Traditional hand harvesting is still practiced in certain wine-growing areas. The machines aren’t always suitable to steep terrain or certain grape-growing methods. The labor shortage—and the drive toward mechanization—has been less pressing in France than in Italy or Spain, where the agricultural industry is less dependent on migrant laborers.
Growers in high-end, high-priced wine areas are skeptical that a computer can perform the job as effectively as a person.
According to Thiébault Huber, president of the Confédération des Appellations et des Vignerons de Bourgogne, mechanical harvesters haven’t taken off in Burgundy, France, in part due to farmers’ mistrust about the quality of the grapes they collect.
Champagne has regulations prohibiting machine harvesting in order to preserve the handpicking heritage.
The majority of the grapes on Ritano Baragli’s property are picked by machine, although a portion of the vineyard is still done by hand.
‘Buying a grape-harvesting equipment was a really difficult choice for a tiny farm like ours,’ said Mirko Cappelli, in the foreground.
“The entire cluster of grapes needs to arrive to the press intact, without any damage,” Philippe Wibrotte, a spokesperson for Comité Champagne, a trade organization for producers of the region’s namesake wine, said. He said, “There is no equipment that can harvest without harming the grapes.”
Vintners in Valdelsa, a Chianti-producing area between Siena and Florence, claim the robots pick the grapes just as well as people.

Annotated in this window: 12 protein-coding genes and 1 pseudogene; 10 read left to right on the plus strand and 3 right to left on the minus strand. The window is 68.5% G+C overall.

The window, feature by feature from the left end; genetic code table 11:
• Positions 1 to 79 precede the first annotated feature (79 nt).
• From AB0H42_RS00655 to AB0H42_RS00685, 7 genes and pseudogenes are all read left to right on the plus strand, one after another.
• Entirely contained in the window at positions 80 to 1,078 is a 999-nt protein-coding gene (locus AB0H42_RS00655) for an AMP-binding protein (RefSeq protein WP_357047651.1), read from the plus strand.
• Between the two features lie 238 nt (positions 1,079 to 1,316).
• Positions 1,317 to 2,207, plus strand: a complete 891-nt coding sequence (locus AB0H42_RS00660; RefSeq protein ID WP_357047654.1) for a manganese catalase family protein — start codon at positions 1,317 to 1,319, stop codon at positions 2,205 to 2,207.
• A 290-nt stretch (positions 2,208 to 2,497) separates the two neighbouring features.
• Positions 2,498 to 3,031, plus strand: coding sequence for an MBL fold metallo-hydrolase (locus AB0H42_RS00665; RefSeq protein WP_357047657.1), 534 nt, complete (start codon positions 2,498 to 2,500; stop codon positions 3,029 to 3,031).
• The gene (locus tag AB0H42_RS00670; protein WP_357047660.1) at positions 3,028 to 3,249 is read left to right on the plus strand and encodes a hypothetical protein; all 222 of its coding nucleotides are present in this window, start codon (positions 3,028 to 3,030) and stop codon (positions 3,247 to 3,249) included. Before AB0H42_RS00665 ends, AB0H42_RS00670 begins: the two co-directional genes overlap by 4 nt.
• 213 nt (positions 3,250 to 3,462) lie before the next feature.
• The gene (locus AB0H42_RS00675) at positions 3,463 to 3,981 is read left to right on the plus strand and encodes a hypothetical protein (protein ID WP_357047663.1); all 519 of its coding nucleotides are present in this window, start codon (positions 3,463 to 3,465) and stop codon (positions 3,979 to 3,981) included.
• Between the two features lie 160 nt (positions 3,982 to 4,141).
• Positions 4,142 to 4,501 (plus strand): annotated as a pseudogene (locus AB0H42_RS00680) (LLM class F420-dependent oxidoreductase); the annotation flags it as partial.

Mr. Baragli employs a neighbor with a harvesting machine to pick the majority of his 12 hectares of grapes, which is becoming more popular in the area. However, he still tends to a portion of the vineyard by hand.
He and other family members went through the remaining unpicked vines last week. They cut the stems off bunches of grapes and threw them into buckets. The half-dozen employees took approximately 30 minutes to complete each row.
It was a return to a time when the harvest in Tuscany was a community rite—when family and friends would come to pick grapes and students would pitch in for extra cash—before the sector gradually grew to depend on foreign labor over the last two decades.
Mr. Baragli’s daughter, Ilaria Baragli, said she would miss hand picking if her father switched to machine harvesting completely. “However, I am open to new technology.”
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Mr. Cappelli was attaching his new equipment to the back of his tractor at his vineyard, a few kilometers distant. The harvester shook the row of vines, scooping up the fruit that dropped as a consequence of his clanking and humming. Each row took approximately three minutes to complete, leaving stems bare of fruit save for a few tiny, underripe grapes.
Mr. Cappelli and his father completed the harvest in about 10 days, compared to approximately 18 days with handpickers, and he didn’t have to worry about hiring labor, he added.
“These contemporary robots perform admirably—in some cases, even better than humans,” he added. “In particular, when it comes to washing the grapes and removing the stems.”
The epidemic has left some farmers with little option but to accept technology.
In recent years, Jaume Solé, a farmer in Catalonia, Spain, who produces grapes for cava, has depended heavily on Senegalese harvesters. However, in his tiny mountain hamlet last year, there was nowhere for employees to reside that fulfilled Covid-19 requirements. He would have hired a harvesting business, but the closest one was 20 kilometers distant, too far for a harvester to go on mountain routes.
He paid €45,000 for his own machine last winter, a 30-year-old type that was one of the first automated harvesters. It was all he could afford for his 25-hectare farm, and it would take him at least five years to pay off. But he thought he didn’t have a choice.
“With this uncertain economic situation,” Mr. Solé added, alluding to the epidemic, “it was best not to purchase a really costly one.” “It’s ancient, but it’s functional.”
Tuscany’s fall harvest used to depend on family and friends to gather grapes before resorting to the employment of foreign laborers.
Ian Lovett can be reached at [email protected]